By Clark Gerhartsreiter
On August 10, California Gov. Gavin Newsom, in a historic move, nominated Patricia Guerrero to be the first Latina chief justice of the California Supreme Court.
Guerrero, 50, would replace Chief Justice Tani Cantil-Sakauye for a term of 12 years once Cantil-Sakauye steps down in January, according to The Associated Press.
A Wikipedia entry about Guerrero said that she enjoyed a fast-track career. From 2002 to 2003, she worked as a federal prosecutor in the U.S. District Court for the Southern District of California. She then joined the Los Angeles law firm Latham & Watkins, rising from associate to partner in 2006.
In May 2013, Guerrero served as a judge on the San Diego County Superior Court, nominated by then-governor Jerry Brown, and she served as supervising judge for the court’s family law division in 2017. Later that same year, she served as Associate Justice of the California Courts of Appeal for the Fourth District, also nominated by then-governor Brown. Guerrero also performed pro-bono work as a member of the Immigration Justice Project advisory board.
In March 2022, Gov. Newsom nominated Guerrero to replace Mariano-Florentino Cuéllar as Associate Justice of the Supreme Court of California, the Wikipedia page said. The commission approved her unanimously. Then Newsom nominated her for Chief Justice.
In a news release, Gov. Newsom said, “Justice Guerrero has established herself as a widely respected jurist with a formidable intellect and command of the law and deep commitment to equal justice and public service.”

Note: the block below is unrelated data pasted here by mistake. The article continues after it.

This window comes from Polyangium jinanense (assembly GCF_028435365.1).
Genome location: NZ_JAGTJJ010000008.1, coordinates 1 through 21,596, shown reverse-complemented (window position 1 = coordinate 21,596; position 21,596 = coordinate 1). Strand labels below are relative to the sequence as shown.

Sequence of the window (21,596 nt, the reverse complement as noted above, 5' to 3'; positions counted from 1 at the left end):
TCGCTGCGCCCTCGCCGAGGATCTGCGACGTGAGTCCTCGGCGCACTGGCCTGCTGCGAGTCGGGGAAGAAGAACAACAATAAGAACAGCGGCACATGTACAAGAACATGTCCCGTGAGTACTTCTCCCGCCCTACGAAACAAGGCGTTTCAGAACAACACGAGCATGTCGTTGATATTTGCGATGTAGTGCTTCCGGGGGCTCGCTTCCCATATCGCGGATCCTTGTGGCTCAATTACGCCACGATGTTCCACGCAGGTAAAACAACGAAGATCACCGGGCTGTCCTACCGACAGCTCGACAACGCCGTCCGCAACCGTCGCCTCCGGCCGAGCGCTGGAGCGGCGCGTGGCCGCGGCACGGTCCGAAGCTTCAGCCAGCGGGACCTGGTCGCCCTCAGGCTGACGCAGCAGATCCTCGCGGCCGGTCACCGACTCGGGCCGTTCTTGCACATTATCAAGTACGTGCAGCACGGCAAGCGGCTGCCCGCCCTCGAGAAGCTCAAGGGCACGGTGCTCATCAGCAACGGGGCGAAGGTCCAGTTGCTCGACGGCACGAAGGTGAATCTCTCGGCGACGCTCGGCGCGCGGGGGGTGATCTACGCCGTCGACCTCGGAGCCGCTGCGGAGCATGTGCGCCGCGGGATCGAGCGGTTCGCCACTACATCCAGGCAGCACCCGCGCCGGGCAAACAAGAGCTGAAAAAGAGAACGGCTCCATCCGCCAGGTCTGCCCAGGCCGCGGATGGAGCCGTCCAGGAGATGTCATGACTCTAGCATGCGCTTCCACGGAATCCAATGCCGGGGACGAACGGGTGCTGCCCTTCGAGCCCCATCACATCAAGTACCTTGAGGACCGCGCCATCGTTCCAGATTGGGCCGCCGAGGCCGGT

The AP article said that California judges do not need confirmation by the legislature but require a vote by the Commission on Judicial Appointments; after that, her appointment will be a matter for voters to decide in the November election.
Raised in California, Guerrero’s parents both came from Mexico. She grew up in the Imperial Valley and worked in a grocery store at age 16. She graduated co-valedictorian from the University of California, Berkeley, in 1994, and received her Juris Doctor degree from Stanford Law School in 1997, Wikipedia said.
According to the AP article, as chief justice, Guerrero would lead the nation’s largest judicial system of 2,175 judges across 58 trial courts and 105 justices of the Courts of Appeals. David Ettinger, an appellate lawyer who blogs about the California Supreme Court, called Guerrero “qualified as the judicial branch’s chief executive,” the AP article said.